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Thread: Again about the US saber 1902

  1. #1
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    Again about the US saber 1902

    Hello everyone.
    I have a question again about the 1902 US officers' saber.
    Unfortunately, the survey topic on such sabers (http://www.swordforum.com/forums/sho...litary+schools) for some reason does not open on my computer and I can't watch it ...
    I recently acquired another example of a 1902 saber belonging to a certain captain Orville Duncan Oliphant (https://www.geni.com/people/Orville-...00111832965966).
    But the question is the following - there is no manufacturer's mark on the heel of the saber blade. Only on one side is the inscription "Germany". Why could this be?
    Thanks in advance for the answers in the topic.
    Sincerely, Vladimir.
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    Last edited by Vladimir Sukhomlinov; 09-07-2021 at 06:38 PM.

  2. #2
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    I believe by law German made items need to be marked as such. However it does not help with a makers name. Holler made edged weapons until the 1970's, a possible candidate.

  3. #3
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    US law requires imported products to show the country of origin. A majority of M1902 sabers, or at least the blades, were imported from Germany.

    The name on the ricasso (I think that's what you're calling the heel) is usually that of a retailer, not the manufacturer. The sabers were imported, marked with the name of the retailer, and sold.

    It might be possible to learn which German made your saber blade if you can remove the furniture. The pictures do not show if the saber is held together with a screw or a peen. If it's a screw, then you can simply unscrew the pommel and the saber will come apart. The blade may be marked by the maker under the grip.

    Your soldier is something of an enigma. He apparently served in WWI, commanding Company I of the 53rd Pioneer Infantry, but does not appear in the Army Register, the USMA Register, nor the Reserve and National Guard Register. He departed for France on the SS Mongolia on 6 August 1918 and returned on the SS Caserta on 22 April 1919. He was born, lived, and died in Trenton, New Jersey.
    Last edited by Sean Scott; 09-10-2021 at 05:12 PM.

  4. #4
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    Shawn, thanks for the answer.
    Here is a photo of the end of the handle head - I don't know if it's a screw or a rivet ...
    Tell me, how can it be that the captain of the US Army, who fought in the First World War, is not listed in any army register?
    Sincerely, Vladimir.
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  5. #5
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    Quote Originally Posted by Vladimir Sukhomlinov View Post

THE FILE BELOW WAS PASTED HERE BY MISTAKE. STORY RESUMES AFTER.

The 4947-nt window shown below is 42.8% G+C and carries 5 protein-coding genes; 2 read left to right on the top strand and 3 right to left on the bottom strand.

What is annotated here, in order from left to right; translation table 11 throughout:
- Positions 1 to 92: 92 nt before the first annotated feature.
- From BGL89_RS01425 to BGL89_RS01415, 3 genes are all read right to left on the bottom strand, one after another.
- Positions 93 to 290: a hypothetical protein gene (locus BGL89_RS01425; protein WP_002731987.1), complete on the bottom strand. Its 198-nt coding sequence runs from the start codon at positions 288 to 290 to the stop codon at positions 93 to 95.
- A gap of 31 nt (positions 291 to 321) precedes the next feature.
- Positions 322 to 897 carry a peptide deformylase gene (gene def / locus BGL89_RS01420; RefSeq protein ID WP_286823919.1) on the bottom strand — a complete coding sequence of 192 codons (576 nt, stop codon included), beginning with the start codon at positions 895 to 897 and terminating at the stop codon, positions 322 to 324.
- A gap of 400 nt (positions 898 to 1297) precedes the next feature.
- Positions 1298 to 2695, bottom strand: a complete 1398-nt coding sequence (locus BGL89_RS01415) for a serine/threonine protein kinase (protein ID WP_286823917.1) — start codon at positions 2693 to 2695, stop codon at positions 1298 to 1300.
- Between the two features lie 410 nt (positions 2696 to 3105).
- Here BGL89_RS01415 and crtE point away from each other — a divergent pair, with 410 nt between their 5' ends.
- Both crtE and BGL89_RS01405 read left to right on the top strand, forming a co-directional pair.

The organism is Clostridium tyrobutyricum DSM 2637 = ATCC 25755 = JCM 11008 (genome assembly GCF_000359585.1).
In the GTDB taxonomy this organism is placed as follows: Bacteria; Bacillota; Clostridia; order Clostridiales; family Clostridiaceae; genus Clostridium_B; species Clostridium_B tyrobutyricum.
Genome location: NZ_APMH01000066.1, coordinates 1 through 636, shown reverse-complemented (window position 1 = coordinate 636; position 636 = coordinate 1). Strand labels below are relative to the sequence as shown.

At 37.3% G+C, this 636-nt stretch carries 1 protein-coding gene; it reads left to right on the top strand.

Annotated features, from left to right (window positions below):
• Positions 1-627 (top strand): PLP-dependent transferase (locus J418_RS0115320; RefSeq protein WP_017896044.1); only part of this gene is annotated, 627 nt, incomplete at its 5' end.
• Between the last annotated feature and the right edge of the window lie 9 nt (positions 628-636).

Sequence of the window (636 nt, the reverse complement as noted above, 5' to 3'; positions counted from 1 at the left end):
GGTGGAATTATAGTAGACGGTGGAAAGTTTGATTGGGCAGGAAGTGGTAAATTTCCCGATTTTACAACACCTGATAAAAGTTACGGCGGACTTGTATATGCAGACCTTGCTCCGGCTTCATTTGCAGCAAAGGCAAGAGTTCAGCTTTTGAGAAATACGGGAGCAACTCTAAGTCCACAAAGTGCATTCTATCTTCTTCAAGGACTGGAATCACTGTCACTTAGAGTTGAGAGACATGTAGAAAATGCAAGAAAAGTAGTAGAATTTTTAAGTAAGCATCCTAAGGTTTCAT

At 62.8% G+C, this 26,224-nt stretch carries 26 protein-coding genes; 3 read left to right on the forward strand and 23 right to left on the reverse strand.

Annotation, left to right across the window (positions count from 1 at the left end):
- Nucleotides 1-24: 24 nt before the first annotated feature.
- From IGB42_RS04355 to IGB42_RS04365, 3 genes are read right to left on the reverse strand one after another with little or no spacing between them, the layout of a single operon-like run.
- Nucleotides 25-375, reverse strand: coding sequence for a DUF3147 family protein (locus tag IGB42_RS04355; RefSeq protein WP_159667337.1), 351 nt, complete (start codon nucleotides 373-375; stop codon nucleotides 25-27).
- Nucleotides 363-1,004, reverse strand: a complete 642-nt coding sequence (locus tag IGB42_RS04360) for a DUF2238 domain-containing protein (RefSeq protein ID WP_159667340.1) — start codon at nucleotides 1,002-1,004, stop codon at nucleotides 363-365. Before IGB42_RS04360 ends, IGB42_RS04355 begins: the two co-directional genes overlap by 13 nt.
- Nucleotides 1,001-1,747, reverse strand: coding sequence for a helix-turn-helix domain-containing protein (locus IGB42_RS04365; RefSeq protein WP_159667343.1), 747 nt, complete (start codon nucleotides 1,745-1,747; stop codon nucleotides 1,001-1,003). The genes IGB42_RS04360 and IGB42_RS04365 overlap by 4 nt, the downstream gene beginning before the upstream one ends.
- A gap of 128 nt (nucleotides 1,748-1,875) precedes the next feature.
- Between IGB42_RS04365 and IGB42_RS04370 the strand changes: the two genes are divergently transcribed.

Shawn, thanks for the answer.
    Here is a photo of the end of the handle head - I don't know if it's a screw or a rivet ...
    It's a peen. The end of the tang has been hammered flat to hold the pommel on. You would have to grind it off to disassemble the saber, not something I recommend, though it looks like it might have been done sometime in the past...


    Tell me, how can it be that the captain of the US Army, who fought in the First World War, is not listed in any army register?
    Sincerely, Vladimir.
    Good question, I don't have an answer. I probably just don't have the right register. The 53rd Pioneer Infantry was, before activation for WWI, the 47th Infantry Regiment, which was a New York National Guard unit. I have a gap in my registers for the New York National Guard between 1913 and 1922. Still, he should have showed up on the Regular Army Register for 1918 if he was on active service.

    You might have some luck requesting his service record from the US National Archives or from the State of New York.

  6. #6
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    I did find a copy of a letter he wrote seeking a government position after the war, which gives a short summary of his service:
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  7. #7
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    With the information from the letter, I found him in a 1913 register for the New Jersey National Guard. So, he was a New Jersey National Guard officer until called up for Federal service in WWI, then left the service after his return.
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  8. #8
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    Sean, thank you so much for your help.
    His letter also mentions which military campaigns in France he took part.
    Now I have more or less complete information about the owner of the saber, his service and participation in the First World War.
    Last edited by Vladimir Sukhomlinov; 09-19-2021 at 03:17 AM.

  9. #9
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    No photo of the saber owner....
    Last edited by Vladimir Sukhomlinov; 09-19-2021 at 03:26 AM.

  10. #10
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    There supposedly is a photo on Ancestry.com, but the owner has made it private so you'd need their permission to see it.

  11. #11
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    Understood thanks.
    Sincerely, Vladimir.

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